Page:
Florida Struggles With Arizona’s Immigration Plan
MIAMI — With no debate, the Florida Senate on Wednesday approved a watered-down bill to curb illegal immigration, an issue that has divided Republicans in the state, pitting pro-business and Hispanic lawmakers against the party’s more populist wing.
Robert Cooper/The News Herald, via Associated Press
The bill would require the police to make “a reasonable effort” to determine the immigration status of people they arrest and jail, a provision that opponents say is an Arizona-style attack on legal and illegal immigrants. The proposal would also require that illegal immigrants who are convicted of nonviolent crimes be referred to federal officials for deportation.
The vote was a surprise because lawmakers had presumed the bill was dead after the Senate voted down a pivotal amendment on Tuesday that had been pushed by Gov. Rick Scott, a Republican, and Tea Party activists. That measure would have essentially required businesses in Florida to check a worker’s immigration status in a federal verification database, known as E-Verify, or risk fines if a worker was found to be illegal.
“It’s easy to talk about this down at the post office, but when you start looking in people’s eyes, people who live and breathe like us, we need to think long and hard,” said State Senator J. D. Alexander, a Republican who is a citrus grower and chairman of the Senate Budget Committee. “We are being put in the middle of the most difficult position.”
With the bill stripped of the amendment, more Republicans were willing to vote for the overall legislation. But the bill’s prospects in the House are uncertain. The Legislature is expected to recess for the year on Friday, and House Republican leaders prefer their own version of the bill, which takes a considerably tougher line.
During his campaign last year, Mr. Scott vowed to bring an Arizona-style immigration law to Florida, and he supported the idea of having the police check a person’s immigration status. He repeatedly brought up the issue and ran radio ads that challenged Florida lawmakers to get tougher on illegal immigrants. But he seldom talks about it now.
Asked on Wednesday whether there should be a special session to deal with immigration, a suggestion he made in a campaign advertisement, Mr. Scott said, “I’m hopeful that between now and Friday night, we’ll do the right things with regards to immigration.”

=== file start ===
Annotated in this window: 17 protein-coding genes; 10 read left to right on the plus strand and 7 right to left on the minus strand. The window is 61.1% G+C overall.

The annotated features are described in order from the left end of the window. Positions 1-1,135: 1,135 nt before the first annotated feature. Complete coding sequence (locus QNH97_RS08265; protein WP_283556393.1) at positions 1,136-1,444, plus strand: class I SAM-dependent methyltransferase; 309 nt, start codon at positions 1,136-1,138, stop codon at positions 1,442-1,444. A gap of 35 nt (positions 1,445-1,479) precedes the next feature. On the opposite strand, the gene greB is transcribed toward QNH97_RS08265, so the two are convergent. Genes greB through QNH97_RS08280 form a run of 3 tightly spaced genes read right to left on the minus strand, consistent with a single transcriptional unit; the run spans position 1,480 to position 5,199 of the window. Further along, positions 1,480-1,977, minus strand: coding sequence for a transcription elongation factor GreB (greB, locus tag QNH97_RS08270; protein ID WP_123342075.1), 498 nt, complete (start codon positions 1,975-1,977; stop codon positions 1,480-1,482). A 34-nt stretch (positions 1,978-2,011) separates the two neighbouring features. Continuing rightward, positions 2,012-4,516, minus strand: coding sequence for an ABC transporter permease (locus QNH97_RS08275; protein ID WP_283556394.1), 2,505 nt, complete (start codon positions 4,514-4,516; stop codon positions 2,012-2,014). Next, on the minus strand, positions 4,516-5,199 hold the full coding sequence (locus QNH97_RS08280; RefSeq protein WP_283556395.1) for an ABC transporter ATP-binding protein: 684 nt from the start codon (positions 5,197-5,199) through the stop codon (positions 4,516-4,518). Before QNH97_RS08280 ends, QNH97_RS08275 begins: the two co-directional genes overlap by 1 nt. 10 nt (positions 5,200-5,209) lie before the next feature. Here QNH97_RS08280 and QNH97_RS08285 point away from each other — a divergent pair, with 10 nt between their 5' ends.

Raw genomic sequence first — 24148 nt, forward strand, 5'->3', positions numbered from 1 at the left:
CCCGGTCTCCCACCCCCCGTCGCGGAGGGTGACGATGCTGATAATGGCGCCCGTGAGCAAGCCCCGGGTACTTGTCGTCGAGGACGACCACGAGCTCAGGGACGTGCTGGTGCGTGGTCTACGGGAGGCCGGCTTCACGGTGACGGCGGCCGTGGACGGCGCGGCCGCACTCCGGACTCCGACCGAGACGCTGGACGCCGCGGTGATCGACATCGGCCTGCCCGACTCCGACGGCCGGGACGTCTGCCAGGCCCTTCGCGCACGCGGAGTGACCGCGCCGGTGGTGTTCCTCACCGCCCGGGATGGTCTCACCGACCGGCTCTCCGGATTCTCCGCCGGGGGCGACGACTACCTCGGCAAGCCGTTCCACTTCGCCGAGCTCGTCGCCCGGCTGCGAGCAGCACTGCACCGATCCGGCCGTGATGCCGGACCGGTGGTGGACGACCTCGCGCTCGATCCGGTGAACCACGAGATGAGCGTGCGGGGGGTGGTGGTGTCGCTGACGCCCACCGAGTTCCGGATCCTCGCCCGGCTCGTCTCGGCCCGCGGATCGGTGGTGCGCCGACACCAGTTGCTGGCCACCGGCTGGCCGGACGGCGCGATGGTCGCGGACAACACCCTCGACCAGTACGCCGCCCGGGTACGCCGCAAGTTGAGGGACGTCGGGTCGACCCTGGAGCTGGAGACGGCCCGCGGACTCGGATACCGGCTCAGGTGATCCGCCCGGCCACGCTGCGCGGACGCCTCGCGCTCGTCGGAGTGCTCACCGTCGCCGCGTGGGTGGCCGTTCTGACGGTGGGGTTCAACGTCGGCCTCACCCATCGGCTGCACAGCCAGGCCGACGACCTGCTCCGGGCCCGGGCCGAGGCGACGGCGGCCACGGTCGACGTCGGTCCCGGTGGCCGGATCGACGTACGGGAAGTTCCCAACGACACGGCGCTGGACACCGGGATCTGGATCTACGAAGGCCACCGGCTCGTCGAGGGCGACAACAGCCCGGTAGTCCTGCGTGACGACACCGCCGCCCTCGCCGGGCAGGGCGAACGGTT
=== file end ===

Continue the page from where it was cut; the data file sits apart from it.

Advocates for immigrants said they were watching closely because anything is possible in the final days of the legislative session. Immigrants, legal and illegal, have thronged the Capitol to protest the bills, which they say are unconstitutional and racist and an effort to blame immigrants for the state’s economic morass.
They say the Senate bill will inevitably lead to racial profiling and have vowed to challenge it in court. Arizona-style laws across the country have faced a string of lawsuits, and the original has been deemed unconstitutional, a ruling that is being appealed.
“If the Senate really wanted to enforce the rule of law, it would have sanctioned employers, and not just immigrants, many of whom have long contributed their labor and tax dollars to this state,” said Cheryl Little, the executive director of the Florida Immigrant Advocacy Center.
It was clear from the start that several Republican senators had little appetite for wading into the complex and politically risky issue in a state known for the political power of its immigrants and for its reliance on them to work in its fields, hotels and restaurants. The list of influential opponents of the verification measure is long: the Florida Chamber of Commerce, Disney, the agricultural industry and law enforcement groups, as well as immigrant advocates.
“We’re trying to thread a very difficult needle here,” said the State Senate’s president, Mike Haridopolos, who is running for the United States Senate.
As a result, Republican allegiances were torn. All three Republican Hispanics in the Senate voted against the measure. So did Senator Alexander, an unusual twist since he had been asked by the Senate president at the last minute to take over the bill, toughen it up and shepherd it through.
On the floor Tuesday, he placed blame squarely on the federal government and said that E-Verify was flawed. He also said that most American citizens do not want many of the jobs that immigrants fill.
“Floridians don’t want to do it: they don’t want to go out and pick blueberries,” Mr. Alexander said. “You can’t get anybody to come do this stuff. The same thing if it’s construction or hotels. Americans don’t want to do it.”
But others disagreed, saying illegal immigration was a pressing problem that required action. Another Republican state senator, John Thrasher, went so far as to say that had E-Verify been in place in 2001, the 9/11 hijackers would have been caught before the attacks.
“We might have saved the lives of 3,000 Americans,” said Mr. Thrasher, who sponsored the E-Verify amendment.